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Los Rostros de DACA

On September 15, 2017, in Uncategorized, by Zamná Ávila

Dreamers Face the Death of DACA

By Zamná Ávila, Assistant Editor

Diana Hernandez was only 2 years old when her mother brought her to America.

Her single mother was encouraged by her two other siblings to come to the land of opportunities and provide a better life for her children.

“I don’t remember anything from when I was 2 years old,” Hernandez, 19, remarks. “I knew we were very poor, but I didn’t know I was undocumented.”

Hernandez always wanted to be a doctor, but her dreams were stymied when conversations about college began to surface.

“[My mother said,] ‘I am here to help you and support you, but first, I don’t know if we can afford it and second of all we don’t have papers, no tenemos papeles,’” Hernandez, who grew up in San Pedro, said. “I was bummed out many times. ‘What if all my hard work doesn’t pay off?”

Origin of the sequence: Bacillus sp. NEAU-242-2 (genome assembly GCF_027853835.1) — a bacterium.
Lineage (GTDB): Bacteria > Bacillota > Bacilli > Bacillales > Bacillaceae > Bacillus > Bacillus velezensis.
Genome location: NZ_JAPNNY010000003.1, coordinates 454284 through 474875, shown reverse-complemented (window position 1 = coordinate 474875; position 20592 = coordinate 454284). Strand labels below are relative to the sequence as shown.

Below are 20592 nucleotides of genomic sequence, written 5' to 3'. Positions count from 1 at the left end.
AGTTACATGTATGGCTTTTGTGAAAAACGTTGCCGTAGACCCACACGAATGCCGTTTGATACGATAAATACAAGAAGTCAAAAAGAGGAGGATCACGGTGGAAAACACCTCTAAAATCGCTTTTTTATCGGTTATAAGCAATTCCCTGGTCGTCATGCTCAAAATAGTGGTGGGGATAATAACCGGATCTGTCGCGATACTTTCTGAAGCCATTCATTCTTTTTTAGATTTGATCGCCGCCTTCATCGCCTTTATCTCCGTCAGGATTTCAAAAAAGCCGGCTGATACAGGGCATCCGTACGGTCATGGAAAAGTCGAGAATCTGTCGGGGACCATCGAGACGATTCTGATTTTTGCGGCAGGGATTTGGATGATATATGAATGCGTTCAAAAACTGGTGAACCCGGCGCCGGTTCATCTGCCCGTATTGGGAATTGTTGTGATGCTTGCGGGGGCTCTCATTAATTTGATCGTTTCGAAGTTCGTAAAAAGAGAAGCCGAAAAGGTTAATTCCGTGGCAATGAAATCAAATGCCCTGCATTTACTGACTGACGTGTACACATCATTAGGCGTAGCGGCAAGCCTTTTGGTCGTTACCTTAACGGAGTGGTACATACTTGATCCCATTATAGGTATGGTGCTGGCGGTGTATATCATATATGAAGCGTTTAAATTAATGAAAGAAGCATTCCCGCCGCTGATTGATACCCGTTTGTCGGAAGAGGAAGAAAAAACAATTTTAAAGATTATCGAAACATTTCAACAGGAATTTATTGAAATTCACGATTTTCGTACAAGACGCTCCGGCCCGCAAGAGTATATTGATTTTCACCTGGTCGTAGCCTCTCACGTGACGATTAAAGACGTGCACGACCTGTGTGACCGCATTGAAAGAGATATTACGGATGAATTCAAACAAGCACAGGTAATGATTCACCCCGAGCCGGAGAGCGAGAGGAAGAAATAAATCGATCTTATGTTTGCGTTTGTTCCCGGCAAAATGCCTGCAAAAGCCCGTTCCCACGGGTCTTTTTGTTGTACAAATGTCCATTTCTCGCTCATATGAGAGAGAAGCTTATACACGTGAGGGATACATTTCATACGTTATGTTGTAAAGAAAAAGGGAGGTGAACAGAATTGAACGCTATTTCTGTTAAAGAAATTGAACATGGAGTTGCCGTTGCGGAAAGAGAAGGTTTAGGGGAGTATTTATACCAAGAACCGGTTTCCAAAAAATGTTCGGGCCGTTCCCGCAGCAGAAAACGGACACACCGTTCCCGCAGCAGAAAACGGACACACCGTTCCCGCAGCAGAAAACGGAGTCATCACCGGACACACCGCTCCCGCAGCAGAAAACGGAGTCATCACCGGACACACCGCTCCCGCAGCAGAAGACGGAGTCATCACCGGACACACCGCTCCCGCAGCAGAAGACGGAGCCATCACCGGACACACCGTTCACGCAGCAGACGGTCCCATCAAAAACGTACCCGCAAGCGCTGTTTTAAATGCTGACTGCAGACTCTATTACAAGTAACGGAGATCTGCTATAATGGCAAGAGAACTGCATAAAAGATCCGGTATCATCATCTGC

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Columbus Day: A Legacy of Tyranny

On August 21, 2017, in Uncategorized, by Zamná Ávila

#SomosIndigenas #IndigenousPeoplesDay

By Zamná Ávila, Assistant Editor

On Aug. 8, Councilman Joe Buscaino released a letter urging constituents to attend the Aug. 22 Los Angeles City Council meeting and oppose what he called a “misguided proposal” to replace references to Columbus Day in official city documents with Indigenous People’s Day.

In that letter, Buscaino chose to wrap Columbus in the value cloth of willful immigration and diversity. He even goes so far as to say,  “Columbus, or Columbia, is no longer about a man … it is now a universal theme.”